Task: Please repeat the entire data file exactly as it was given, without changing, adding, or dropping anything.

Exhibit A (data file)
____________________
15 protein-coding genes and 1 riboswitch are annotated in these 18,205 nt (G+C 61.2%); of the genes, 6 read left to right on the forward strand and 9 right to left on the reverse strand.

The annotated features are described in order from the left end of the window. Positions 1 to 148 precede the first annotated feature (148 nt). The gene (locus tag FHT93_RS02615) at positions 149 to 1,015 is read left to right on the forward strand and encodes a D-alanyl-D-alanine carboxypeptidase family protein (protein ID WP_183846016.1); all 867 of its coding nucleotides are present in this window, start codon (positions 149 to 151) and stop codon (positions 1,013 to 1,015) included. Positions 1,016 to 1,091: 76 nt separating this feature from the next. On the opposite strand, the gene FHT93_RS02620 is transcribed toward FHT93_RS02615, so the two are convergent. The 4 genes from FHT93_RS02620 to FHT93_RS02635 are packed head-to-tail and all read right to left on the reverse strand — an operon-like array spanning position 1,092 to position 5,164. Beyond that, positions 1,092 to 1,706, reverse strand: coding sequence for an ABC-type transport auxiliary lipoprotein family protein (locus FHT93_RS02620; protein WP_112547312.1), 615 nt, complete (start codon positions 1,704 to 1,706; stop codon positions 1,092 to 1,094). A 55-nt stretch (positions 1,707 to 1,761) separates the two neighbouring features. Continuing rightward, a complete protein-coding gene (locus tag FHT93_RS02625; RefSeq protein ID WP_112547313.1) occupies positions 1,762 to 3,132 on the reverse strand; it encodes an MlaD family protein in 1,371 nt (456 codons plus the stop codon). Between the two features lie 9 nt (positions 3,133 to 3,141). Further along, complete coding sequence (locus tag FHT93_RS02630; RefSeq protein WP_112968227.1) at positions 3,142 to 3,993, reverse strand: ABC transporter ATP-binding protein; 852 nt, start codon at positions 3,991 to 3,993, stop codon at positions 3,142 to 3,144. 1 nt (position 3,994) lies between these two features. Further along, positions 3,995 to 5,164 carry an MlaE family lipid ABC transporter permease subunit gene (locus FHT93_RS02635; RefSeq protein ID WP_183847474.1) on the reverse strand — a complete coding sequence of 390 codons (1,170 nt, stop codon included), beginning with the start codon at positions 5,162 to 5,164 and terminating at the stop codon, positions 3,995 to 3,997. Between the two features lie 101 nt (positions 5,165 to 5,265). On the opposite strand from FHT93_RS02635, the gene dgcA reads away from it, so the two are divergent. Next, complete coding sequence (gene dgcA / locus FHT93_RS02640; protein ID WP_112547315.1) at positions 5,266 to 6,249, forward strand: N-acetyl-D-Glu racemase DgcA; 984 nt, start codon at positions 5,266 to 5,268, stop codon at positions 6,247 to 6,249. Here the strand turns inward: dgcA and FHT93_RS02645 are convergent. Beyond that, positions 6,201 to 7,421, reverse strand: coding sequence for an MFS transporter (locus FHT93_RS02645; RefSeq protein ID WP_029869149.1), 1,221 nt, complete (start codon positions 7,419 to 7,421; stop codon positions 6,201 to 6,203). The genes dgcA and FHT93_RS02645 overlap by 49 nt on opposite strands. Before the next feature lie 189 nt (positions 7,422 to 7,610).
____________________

15 protein-coding genes and 1 riboswitch are annotated in these 18,205 nt (G+C 61.2%); of the genes, 6 read left to right on the forward strand and 9 right to left on the reverse strand.

The annotated features are described in order from the left end of the window. Positions 1 to 148 precede the first annotated feature (148 nt). The gene (locus tag FHT93_RS02615) at positions 149 to 1,015 is read left to right on the forward strand and encodes a D-alanyl-D-alanine carboxypeptidase family protein (protein ID WP_183846016.1); all 867 of its coding nucleotides are present in this window, start codon (positions 149 to 151) and stop codon (positions 1,013 to 1,015) included. Positions 1,016 to 1,091: 76 nt separating this feature from the next. On the opposite strand, the gene FHT93_RS02620 is transcribed toward FHT93_RS02615, so the two are convergent. The 4 genes from FHT93_RS02620 to FHT93_RS02635 are packed head-to-tail and all read right to left on the reverse strand — an operon-like array spanning position 1,092 to position 5,164. Beyond that, positions 1,092 to 1,706, reverse strand: coding sequence for an ABC-type transport auxiliary lipoprotein family protein (locus FHT93_RS02620; protein WP_112547312.1), 615 nt, complete (start codon positions 1,704 to 1,706; stop codon positions 1,092 to 1,094). A 55-nt stretch (positions 1,707 to 1,761) separates the two neighbouring features. Continuing rightward, a complete protein-coding gene (locus tag FHT93_RS02625; RefSeq protein ID WP_112547313.1) occupies positions 1,762 to 3,132 on the reverse strand; it encodes an MlaD family protein in 1,371 nt (456 codons plus the stop codon). Between the two features lie 9 nt (positions 3,133 to 3,141). Further along, complete coding sequence (locus tag FHT93_RS02630; RefSeq protein WP_112968227.1) at positions 3,142 to 3,993, reverse strand: ABC transporter ATP-binding protein; 852 nt, start codon at positions 3,991 to 3,993, stop codon at positions 3,142 to 3,144. 1 nt (position 3,994) lies between these two features. Further along, positions 3,995 to 5,164 carry an MlaE family lipid ABC transporter permease subunit gene (locus FHT93_RS02635; RefSeq protein ID WP_183847474.1) on the reverse strand — a complete coding sequence of 390 codons (1,170 nt, stop codon included), beginning with the start codon at positions 5,162 to 5,164 and terminating at the stop codon, positions 3,995 to 3,997. Between the two features lie 101 nt (positions 5,165 to 5,265). On the opposite strand from FHT93_RS02635, the gene dgcA reads away from it, so the two are divergent. Next, complete coding sequence (gene dgcA / locus FHT93_RS02640; protein ID WP_112547315.1) at positions 5,266 to 6,249, forward strand: N-acetyl-D-Glu racemase DgcA; 984 nt, start codon at positions 5,266 to 5,268, stop codon at positions 6,247 to 6,249. Here the strand turns inward: dgcA and FHT93_RS02645 are convergent. Beyond that, positions 6,201 to 7,421, reverse strand: coding sequence for an MFS transporter (locus FHT93_RS02645; RefSeq protein ID WP_029869149.1), 1,221 nt, complete (start codon positions 7,419 to 7,421; stop codon positions 6,201 to 6,203). The genes dgcA and FHT93_RS02645 overlap by 49 nt on opposite strands. Before the next feature lie 189 nt (positions 7,422 to 7,610).